Full Program »
An Extensive Evaluation of the Internet's Open Proxies
Open proxies forward traffic on behalf of any Internet user. Listed on open proxy aggregator sites, they are often used to bypass geographic region restrictions or circumvent censorship. Open proxies sometimes also provide a weak form of anonymity by concealing the requestor's IP address.
To better understand their behavior and performance, we conducted a comprehensive study of open proxies, encompassing more than 107,000 listed open proxies and 13M proxy requests over a 50 day period. While previous work has shown that open proxies sometimes manipulate HTML content in order to insert or modify ads, we provide a more broad study that examines the breadth of proxy (mis)behaviors.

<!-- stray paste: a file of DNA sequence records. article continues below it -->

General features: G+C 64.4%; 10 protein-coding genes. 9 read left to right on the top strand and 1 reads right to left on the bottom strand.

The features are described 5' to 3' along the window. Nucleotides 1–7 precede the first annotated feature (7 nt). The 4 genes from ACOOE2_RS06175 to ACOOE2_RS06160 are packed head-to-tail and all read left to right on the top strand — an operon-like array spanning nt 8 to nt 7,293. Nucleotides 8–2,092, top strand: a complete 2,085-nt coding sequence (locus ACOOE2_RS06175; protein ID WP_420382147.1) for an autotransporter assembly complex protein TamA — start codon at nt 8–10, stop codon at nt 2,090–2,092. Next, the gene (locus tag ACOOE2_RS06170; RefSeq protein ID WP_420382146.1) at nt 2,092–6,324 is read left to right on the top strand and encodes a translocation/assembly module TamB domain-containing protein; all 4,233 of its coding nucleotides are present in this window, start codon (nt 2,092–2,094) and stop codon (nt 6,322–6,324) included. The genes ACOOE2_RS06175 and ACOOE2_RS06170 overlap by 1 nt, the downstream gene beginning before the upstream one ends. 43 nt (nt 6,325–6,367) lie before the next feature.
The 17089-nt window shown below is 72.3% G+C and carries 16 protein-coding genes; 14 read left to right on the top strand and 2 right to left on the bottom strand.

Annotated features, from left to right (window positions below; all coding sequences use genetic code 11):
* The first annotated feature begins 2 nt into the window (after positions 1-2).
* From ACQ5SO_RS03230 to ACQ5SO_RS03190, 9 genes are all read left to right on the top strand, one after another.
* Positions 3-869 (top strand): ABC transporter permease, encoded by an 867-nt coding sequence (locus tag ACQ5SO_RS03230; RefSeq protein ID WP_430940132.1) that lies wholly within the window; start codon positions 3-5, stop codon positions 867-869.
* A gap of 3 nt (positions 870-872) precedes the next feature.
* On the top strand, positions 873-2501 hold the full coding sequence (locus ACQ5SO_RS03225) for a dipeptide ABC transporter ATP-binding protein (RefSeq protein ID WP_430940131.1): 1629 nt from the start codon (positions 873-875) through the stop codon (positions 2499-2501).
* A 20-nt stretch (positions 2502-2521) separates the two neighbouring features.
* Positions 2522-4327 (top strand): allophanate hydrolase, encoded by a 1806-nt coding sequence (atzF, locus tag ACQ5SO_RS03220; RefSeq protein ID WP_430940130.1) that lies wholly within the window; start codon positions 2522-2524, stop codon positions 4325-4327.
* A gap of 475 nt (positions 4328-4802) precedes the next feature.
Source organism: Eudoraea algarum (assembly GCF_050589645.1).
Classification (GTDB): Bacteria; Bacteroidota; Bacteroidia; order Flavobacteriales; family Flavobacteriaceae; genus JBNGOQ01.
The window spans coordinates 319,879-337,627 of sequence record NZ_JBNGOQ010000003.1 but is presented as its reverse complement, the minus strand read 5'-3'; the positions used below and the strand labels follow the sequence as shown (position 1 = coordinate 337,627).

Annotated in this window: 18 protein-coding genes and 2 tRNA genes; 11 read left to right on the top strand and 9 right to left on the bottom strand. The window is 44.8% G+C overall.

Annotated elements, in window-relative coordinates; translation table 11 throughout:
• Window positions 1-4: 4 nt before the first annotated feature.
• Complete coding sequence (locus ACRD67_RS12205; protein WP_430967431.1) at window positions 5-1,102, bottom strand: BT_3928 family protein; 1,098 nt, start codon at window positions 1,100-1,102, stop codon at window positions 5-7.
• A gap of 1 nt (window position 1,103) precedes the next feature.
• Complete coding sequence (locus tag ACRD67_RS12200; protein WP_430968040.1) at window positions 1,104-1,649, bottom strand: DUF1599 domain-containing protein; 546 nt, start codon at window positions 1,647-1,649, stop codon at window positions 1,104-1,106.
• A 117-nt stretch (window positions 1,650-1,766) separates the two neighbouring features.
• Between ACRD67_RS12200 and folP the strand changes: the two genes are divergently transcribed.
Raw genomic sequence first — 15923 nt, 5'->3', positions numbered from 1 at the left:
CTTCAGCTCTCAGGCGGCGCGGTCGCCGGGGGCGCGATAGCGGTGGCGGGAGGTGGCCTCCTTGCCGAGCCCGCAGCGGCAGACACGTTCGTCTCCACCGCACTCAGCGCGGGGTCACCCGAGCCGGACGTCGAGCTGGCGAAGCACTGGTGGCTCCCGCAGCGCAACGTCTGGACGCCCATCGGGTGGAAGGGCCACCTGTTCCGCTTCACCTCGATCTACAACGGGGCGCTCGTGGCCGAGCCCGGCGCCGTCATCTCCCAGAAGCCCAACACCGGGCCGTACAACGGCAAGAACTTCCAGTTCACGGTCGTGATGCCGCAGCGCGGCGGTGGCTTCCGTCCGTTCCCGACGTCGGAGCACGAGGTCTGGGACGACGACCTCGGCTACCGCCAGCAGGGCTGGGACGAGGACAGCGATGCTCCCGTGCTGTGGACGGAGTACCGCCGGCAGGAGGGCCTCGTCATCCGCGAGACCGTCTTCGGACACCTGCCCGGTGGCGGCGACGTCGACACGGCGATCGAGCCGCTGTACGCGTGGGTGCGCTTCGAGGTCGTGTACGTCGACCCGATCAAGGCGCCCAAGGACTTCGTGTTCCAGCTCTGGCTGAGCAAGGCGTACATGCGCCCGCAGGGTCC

Our results show that listed open proxies suffer poor availability--more than 92% of open proxies that appear on aggregator sites are unresponsive to proxy requests. Much more troubling, we find numerous examples of malicious open proxies in which HTML content is manipulated to mine cryptocurrency (that is, cryptojacking). We additionally detect TLS man-in-the-middle (MitM) attacks, and discover numerous instances in which binaries fetched through proxies were modified to include remote access trojans and other forms of malware.
As a point of comparison, we conduct and discuss a similar measurement study of the behavior of Tor exit relays. We find no instances in which Tor relays performed TLS MitM or manipulated content, suggesting that Tor offers a far more reliable and safe form of proxied communication.